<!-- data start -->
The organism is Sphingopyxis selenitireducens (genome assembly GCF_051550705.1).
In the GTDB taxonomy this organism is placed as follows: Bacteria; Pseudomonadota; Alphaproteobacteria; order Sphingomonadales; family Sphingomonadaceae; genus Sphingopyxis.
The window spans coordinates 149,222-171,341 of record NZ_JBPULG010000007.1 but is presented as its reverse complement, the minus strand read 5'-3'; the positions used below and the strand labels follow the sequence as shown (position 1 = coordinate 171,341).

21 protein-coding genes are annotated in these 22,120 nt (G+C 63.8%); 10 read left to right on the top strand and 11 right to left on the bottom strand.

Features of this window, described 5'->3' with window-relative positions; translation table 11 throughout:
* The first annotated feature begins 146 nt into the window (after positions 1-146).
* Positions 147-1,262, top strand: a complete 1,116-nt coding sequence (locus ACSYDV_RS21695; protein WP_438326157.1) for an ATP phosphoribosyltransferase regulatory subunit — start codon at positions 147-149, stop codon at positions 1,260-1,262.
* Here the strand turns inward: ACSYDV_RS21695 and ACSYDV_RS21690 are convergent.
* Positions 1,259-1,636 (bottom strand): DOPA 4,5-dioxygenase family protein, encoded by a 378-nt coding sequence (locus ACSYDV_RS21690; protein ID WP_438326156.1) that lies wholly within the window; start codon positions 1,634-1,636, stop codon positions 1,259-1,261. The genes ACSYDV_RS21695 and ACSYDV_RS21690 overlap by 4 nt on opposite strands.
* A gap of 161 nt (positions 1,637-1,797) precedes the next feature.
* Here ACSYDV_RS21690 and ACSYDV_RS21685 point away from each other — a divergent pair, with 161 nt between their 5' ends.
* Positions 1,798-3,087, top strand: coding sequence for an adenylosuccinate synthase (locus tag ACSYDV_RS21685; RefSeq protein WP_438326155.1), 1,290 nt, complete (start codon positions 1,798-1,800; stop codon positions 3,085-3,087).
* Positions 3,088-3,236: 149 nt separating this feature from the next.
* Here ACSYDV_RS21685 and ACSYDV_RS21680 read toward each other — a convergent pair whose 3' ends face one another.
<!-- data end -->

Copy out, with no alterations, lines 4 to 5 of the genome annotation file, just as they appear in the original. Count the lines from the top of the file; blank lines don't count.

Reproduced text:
21 protein-coding genes are annotated in these 22,120 nt (G+C 63.8%); 10 read left to right on the top strand and 11 right to left on the bottom strand.

Features of this window, described 5'->3' with window-relative positions; translation table 11 throughout: